Memories of the Holocaust: Kishinev (Chisinau)
The Operation of Buying Valuables from the Deported Jews by the B.N.R. Commission
Some of the investigations conducted by the Commission indicated that, after the crossing through Rezina of approximately 10 convoys containing some 8,000 Jews, all without being searched, Lt. Popoiu, who was in charge of their transport across the Nistru, informed his superiors through the chain of command that the Germans were searching them in Transnistria removing all valuables and currencies in their possession. This was at the beginning of October 1941.
Having been notified, the Presidency issued an instruction to the Ministry of Finance, No.8507 of October 5, 1941, which in turn sent a memo No.269274 of October 14, 1941, to the Government of Bessarabia in which it established the exchange rates.
On October 8, 1941, the central office of the B.N.R. was made aware by the Presidency and, as a consequence on October 9, 1941, sent to Chisinau by plane a commission under the chairmanship of Mr. Bucur Jugareanu.
Simultaneously the Government also issued the telegraphic order No.9, dated October 9, 1941, to the Prefectures of Balti and Soroca containing exchange rates.
The B.N.R. delegates divided themselves into three Commissions, working as follows: the first chaired by Mr. Bucur Jugareanu at Visterniceni, Orhei and Rezina, the second at Marculesti and the third at Cetatea-Alba.
Each commission was made up of: B.N.R. representatives, a representative of the army and the necessary experts for the valuation of gold and precious stones.
The army representative, specifically requested by the B.N.R. Commission, was needed to prevent, through his presence, suspicions which could have been created as a result of the operations which were performed.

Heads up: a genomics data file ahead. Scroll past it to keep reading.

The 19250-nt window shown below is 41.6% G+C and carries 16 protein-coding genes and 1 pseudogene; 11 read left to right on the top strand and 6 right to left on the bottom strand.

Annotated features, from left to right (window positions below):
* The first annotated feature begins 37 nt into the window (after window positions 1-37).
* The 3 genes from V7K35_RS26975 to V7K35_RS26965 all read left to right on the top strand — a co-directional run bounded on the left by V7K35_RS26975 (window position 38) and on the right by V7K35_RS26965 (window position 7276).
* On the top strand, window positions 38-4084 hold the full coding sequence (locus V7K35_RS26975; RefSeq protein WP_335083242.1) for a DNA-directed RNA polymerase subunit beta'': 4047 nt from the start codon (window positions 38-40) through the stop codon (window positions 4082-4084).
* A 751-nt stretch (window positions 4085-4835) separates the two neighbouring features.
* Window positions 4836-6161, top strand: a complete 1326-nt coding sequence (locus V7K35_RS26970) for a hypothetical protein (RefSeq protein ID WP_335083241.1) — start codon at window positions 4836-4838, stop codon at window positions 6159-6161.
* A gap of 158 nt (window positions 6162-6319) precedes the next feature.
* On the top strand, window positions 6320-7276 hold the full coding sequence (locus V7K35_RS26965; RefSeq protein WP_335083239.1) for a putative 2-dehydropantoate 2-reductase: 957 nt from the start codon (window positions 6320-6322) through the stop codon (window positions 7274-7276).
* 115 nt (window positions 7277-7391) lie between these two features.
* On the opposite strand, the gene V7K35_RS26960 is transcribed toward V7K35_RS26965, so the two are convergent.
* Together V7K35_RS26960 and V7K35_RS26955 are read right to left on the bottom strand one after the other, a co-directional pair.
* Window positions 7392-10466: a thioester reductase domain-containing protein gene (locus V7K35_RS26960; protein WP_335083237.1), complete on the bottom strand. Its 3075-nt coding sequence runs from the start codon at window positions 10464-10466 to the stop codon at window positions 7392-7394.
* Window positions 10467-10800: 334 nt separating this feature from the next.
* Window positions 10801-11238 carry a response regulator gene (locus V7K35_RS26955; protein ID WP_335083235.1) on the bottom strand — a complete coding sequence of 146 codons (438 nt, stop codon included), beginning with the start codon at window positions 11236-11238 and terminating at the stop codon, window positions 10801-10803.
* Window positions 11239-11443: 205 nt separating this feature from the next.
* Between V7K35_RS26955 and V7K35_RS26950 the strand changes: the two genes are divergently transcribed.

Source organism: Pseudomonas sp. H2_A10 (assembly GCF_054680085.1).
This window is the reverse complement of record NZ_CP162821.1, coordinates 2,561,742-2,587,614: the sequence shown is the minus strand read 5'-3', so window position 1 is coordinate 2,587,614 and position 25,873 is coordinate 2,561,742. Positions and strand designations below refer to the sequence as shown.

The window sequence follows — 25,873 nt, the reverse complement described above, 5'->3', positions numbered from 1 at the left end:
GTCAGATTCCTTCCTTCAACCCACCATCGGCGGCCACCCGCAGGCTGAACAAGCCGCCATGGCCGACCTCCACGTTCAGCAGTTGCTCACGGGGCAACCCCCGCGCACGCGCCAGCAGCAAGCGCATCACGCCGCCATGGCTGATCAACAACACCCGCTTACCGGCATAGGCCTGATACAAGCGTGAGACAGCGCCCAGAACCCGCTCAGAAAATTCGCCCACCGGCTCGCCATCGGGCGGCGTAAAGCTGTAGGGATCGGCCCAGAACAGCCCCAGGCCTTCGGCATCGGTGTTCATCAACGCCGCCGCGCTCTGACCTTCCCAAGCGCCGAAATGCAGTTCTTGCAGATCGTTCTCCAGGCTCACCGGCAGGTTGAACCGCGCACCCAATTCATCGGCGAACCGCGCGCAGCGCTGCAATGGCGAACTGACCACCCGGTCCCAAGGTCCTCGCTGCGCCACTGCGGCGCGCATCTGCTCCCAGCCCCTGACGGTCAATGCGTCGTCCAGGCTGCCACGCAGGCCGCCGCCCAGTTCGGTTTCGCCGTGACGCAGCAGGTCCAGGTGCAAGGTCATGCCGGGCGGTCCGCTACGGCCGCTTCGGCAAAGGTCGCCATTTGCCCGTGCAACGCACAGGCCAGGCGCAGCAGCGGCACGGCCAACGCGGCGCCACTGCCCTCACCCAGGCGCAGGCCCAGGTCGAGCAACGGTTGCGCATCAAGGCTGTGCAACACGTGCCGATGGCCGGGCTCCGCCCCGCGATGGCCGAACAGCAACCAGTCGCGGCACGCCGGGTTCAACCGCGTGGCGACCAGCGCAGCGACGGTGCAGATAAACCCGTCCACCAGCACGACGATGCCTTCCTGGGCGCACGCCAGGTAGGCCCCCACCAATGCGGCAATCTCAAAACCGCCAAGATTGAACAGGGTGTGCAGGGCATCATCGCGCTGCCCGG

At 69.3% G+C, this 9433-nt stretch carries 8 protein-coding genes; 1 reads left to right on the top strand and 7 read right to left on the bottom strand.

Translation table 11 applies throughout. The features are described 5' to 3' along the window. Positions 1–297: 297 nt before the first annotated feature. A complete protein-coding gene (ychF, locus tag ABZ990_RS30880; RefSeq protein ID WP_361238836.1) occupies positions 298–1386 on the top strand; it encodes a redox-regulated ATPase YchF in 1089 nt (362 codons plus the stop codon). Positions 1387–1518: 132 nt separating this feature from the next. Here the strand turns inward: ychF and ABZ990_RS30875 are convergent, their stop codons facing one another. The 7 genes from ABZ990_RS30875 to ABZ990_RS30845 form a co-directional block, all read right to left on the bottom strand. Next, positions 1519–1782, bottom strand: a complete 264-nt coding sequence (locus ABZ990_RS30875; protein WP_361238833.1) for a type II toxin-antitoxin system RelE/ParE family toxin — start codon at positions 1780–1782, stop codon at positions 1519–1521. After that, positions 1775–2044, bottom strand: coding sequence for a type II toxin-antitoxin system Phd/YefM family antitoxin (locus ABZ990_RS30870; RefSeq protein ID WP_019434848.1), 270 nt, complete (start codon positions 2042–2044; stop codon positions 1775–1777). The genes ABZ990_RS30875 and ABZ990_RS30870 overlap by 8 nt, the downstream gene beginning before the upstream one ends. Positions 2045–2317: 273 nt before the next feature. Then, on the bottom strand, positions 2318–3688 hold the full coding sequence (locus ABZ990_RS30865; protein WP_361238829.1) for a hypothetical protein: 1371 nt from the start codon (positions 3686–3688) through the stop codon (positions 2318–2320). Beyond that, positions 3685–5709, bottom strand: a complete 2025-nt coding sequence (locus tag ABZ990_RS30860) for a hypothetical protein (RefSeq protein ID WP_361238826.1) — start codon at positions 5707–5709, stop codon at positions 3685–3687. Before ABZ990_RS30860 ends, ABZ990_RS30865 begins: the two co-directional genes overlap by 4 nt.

The Commissions worked under very difficult conditions because of the trickling of the convoys from various directions and the subsequent need of its displacement, of the absence of proper premises and the bad weather. They often worked at night, in the rain and without sufficient light.
The criteria of exchange and valuation, provided by the Ministry of Finance, the General Management of Currency Exchange, were as follows:
The operation of control and exchange was carried out thus:
After work, the boxes with the envelopes and valuables were deposited in the B.N.R. safe which accompanied the Commission. The safe was locked and the key was given to the President of the Commission. Security was by military guards under orders not to allow to anyone to open the safe except in the presence of the full Commission.
In the cities where the National Banks had safes, for example in Orhei, the boxes with the valuables were deposited there, the safe was locked with one of the keys taken by the President of the Commission and the second by the representative of the Army.
On October 22, 1941, Cpt. , the Commander of Police Company 23, submitted a report in which he described alleged shortcomings in the procedure followed by the B.N.R. Commission -quoting the lack of a cash register for the exchange of rubles, the lack of a safety box for the deposit of the valuables, in place of the envelopes and the wooden boxes which were used and the need for establishing a controlling register for these valuables.
The Government, informed of this report, verified the observations of Cpt. Paraschivescu and concluded that the procedure followed provided all the guarantees of an honest operation.
The operations performed by the B.N.R. Commission were normal and did not create any observed deviations from an honest and conscientious line.
23. 'In addition to the confiscation of four-fifths of the valuables' the fixing of the rate of the ruble at 40 lei was another measure of robbery. 11 marked the third compulsory exchange of currency within a year-aitd-a half lime span - in July, 1940,. July, 1941. October,1941. As a result, a man who had 1,000,000 lei on July 1, 1940 - a fortune at that time - would receive for them 40,000 rubies from the Russians who had taken over. On July 1. 1941, after the Romanians re-occupied this area, that amount would be exchanged for 25,000 lei. In October, 1941, this amount was exchanged for 600 rubles. for which the deportee later received 10 German Marks - the price of one loaf of bread!' (Fisher, 1969, p.61)
Deportations, in and out of the Ukraine, and official robbery are, unfortunately, not new for the Jews. Here is but one example from history:
Prince Demidoff San Donato, in quoting this expert in his excellent book, says that a proviso to this ukase stipulated that before leaving Russia all the Jews were to be made to exchange their gold and silver for copper money!' (Davitt, 1903, pp.8-9)
Source: Memories of The Holocaust: Kishinev (Chisinau) 1941-1944